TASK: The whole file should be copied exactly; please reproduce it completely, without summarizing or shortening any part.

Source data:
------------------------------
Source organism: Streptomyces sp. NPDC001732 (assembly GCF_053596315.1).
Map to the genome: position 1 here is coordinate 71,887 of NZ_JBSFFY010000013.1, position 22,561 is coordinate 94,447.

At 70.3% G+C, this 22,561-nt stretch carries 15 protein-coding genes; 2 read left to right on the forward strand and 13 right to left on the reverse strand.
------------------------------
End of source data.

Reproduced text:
Source organism: Streptomyces sp. NPDC001732 (assembly GCF_053596315.1).
Map to the genome: position 1 here is coordinate 71,887 of NZ_JBSFFY010000013.1, position 22,561 is coordinate 94,447.

At 70.3% G+C, this 22,561-nt stretch carries 15 protein-coding genes; 2 read left to right on the forward strand and 13 right to left on the reverse strand.